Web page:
ITHACA, NY – In the modern political landscape, there are a lot of sure things. For example, the odds of New York voting Republican in the Presidential election are almost nil. The same goes for seats in Congress — thanks to demographics and gerrymandering, some districts are basically forgone conclusions.
“If you’re in one of this districts, it’s easy to see the political process as somewhat alienating,” says Aaron Schifrin, co-founder of the a new service called Swingdonor. Schifrin says that while monied interests on both sides of the aisle have been able to funnel money into the races that are competitive, for the average person it’s difficult to know if your donation will actually have an impact.
With Swingdonor, Schifrin and co-founders Austin Gage and James Underberg, all Cornell alums, are hoping to even the scales by matching donors with ideologically matching candidates in other districts. They believe will allow individual small donors to collectively make an impact in important races where they would normally be overshadowed by bigger donators.
The website is straightforward: users take a ten-question quiz and are then matched with a candidate in a “swing district” who best represents the user’s viewpoints on the issues most important to them. Swingdonor then facilitates a donation, and users can choose to leave a tip to support the site if they so choose.
“It’s a personal political concierge, in effect,” says Schifrin.
Starting out and moving forward
Schifrin and Gage were roommates in their freshman year at Cornell, and met Underberg shortly after. While they now are spread across the country — on both coasts and in Washington D.C. — the idea had been floating around since their early days in Ithaca.
“I saw firsthand the corrupting role that big money had in politics and the consequences of it,” says Underberg, who has worked in Washington D.C. and for Governor Cuomo’s office in New York. “I was extremely disillusioned by how things were working in D.C. — or not working.”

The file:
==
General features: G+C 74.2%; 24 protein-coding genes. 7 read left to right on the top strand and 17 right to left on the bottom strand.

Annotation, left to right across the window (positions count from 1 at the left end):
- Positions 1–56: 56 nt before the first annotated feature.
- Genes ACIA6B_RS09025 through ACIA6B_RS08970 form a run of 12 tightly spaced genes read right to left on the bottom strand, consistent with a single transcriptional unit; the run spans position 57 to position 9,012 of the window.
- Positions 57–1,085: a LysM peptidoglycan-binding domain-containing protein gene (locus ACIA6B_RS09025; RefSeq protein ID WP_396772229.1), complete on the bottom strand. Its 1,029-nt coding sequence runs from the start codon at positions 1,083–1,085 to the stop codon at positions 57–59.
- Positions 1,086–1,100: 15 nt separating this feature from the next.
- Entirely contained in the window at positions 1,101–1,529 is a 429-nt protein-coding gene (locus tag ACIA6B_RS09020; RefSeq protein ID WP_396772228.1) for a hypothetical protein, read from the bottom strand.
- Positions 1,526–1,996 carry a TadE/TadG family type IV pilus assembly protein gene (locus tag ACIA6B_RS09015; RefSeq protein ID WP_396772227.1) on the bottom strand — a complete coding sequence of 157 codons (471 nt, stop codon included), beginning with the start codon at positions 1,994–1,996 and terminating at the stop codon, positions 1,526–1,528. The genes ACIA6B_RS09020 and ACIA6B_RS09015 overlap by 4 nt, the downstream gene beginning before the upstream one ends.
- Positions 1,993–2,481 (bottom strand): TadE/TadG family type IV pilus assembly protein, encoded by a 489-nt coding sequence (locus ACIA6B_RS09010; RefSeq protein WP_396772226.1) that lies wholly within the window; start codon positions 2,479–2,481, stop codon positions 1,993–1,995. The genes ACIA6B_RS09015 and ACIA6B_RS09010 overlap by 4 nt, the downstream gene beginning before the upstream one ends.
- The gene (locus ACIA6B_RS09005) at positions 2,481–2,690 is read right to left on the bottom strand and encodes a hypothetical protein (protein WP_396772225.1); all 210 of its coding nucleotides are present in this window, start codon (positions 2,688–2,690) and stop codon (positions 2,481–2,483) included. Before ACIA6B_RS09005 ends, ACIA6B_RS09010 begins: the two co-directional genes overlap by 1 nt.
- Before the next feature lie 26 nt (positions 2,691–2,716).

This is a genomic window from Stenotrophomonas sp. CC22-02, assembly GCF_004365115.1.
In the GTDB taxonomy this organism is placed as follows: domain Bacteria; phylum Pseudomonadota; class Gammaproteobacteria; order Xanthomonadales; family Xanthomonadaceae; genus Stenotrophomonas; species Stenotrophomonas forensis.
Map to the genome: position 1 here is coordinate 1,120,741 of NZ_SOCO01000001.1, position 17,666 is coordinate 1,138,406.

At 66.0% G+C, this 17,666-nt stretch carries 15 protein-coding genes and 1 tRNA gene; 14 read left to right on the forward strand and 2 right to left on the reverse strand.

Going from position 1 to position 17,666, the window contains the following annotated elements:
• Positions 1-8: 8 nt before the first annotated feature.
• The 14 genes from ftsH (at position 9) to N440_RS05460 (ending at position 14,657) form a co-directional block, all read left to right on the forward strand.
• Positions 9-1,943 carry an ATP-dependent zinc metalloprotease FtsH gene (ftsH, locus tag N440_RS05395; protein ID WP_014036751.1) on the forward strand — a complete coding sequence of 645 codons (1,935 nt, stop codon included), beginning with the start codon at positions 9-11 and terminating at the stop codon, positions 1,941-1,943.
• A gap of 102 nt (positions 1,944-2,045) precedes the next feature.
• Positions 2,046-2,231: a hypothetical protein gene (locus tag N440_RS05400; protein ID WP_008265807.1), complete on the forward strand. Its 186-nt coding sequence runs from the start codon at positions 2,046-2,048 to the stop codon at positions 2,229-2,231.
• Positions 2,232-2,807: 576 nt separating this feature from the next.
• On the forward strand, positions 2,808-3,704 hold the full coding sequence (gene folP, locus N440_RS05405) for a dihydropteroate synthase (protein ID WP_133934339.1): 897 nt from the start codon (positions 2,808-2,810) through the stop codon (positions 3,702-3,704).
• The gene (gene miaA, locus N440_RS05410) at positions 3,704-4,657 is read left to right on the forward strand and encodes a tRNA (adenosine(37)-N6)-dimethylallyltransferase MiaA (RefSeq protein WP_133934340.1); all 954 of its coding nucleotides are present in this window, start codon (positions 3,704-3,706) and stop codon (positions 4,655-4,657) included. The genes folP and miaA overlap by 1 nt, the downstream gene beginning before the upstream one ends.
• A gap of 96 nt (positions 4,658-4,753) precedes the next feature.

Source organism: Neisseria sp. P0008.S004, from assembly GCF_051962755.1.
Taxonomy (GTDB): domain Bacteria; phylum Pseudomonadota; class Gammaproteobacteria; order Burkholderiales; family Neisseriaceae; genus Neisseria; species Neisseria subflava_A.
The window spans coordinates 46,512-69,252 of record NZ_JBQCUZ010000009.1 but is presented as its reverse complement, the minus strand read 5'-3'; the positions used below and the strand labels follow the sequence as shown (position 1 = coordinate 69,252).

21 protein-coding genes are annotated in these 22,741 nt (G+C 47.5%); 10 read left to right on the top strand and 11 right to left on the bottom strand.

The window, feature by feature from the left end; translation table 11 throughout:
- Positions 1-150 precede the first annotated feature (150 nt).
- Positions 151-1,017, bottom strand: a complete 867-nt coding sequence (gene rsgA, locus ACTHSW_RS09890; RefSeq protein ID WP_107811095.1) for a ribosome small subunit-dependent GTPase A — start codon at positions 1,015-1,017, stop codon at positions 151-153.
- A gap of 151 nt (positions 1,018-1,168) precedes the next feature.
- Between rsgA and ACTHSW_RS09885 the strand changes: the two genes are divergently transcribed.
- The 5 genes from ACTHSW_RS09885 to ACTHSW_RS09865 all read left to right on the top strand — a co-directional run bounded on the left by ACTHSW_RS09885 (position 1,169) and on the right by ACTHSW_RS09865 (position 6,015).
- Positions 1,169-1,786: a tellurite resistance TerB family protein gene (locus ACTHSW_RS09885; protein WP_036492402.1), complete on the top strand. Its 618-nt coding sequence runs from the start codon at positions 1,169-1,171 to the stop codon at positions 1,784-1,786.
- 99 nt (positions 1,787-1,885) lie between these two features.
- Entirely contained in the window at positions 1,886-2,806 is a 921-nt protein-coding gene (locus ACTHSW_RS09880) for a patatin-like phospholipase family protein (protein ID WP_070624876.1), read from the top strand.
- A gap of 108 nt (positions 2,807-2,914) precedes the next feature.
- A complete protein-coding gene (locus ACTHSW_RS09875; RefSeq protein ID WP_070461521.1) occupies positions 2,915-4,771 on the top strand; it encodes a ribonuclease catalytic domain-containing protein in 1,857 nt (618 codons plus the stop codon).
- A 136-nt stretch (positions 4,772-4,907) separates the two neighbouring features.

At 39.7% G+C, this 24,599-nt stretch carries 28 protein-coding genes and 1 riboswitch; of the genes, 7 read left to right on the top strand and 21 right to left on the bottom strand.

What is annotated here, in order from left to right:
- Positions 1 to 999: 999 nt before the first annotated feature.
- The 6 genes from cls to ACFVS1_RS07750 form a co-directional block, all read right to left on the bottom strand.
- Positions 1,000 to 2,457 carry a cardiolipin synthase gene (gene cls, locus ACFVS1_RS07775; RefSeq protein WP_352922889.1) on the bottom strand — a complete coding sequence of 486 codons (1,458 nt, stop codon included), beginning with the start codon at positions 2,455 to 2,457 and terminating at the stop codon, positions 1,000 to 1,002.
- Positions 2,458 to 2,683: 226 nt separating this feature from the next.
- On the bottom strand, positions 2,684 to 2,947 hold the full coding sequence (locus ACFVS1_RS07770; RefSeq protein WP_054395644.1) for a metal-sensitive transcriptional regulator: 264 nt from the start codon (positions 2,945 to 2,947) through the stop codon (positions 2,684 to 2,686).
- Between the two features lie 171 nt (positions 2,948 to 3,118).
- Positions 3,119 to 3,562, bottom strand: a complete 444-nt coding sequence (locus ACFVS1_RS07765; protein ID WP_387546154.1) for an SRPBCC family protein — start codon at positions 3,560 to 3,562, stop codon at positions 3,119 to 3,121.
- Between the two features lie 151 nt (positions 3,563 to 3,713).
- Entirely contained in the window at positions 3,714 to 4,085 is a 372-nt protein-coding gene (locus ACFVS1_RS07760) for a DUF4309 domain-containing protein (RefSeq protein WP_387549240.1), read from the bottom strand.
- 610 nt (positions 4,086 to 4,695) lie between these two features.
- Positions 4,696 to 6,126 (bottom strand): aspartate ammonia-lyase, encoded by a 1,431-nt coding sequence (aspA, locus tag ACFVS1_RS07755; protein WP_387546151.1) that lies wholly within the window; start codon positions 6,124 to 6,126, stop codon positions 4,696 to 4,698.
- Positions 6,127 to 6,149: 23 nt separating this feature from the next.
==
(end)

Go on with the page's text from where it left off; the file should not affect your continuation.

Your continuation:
The site has been up and running for two weeks, and the team says that they’ve been gathering momentum and getting positive feedback.
While the presidential election has drawn a lot of attention to politics this year, Schifrin says it’s a double-edged sword. While people may be paying more attention, that attention is focused on the presidential races and less on the downballot races. The Swingdonor team believes that partnering with advocacy groups will help keep people motivated to contribute to important races.”
“In some ways we’re excited about the opportunity to continue the experiment in a year where Donald Trump and Hillary Clinton’s personal flaws aren’t being covered 24/7 and there’s a little more time for substance,” says Schifrin.
While the platform is non-partisan, the team says they were impressed by Bernie Sanders grassroots fundraising through small donors, and Swingdonor aims to replicate that at a congressional level. Given Ithaca’s reputation as “Bernie Sanders country,” it only makes sense that an idea aimed at counteracting big money in politics would get its start here.
“It gives you a really meaningful opportunity for political expression looking across the races and across the country, at people who will impact federal policy,” Schifrin says. “As a hotbed of Bernie Sanders activism, if people are looking for a way to carry that ethos, this provides a great opportunity.”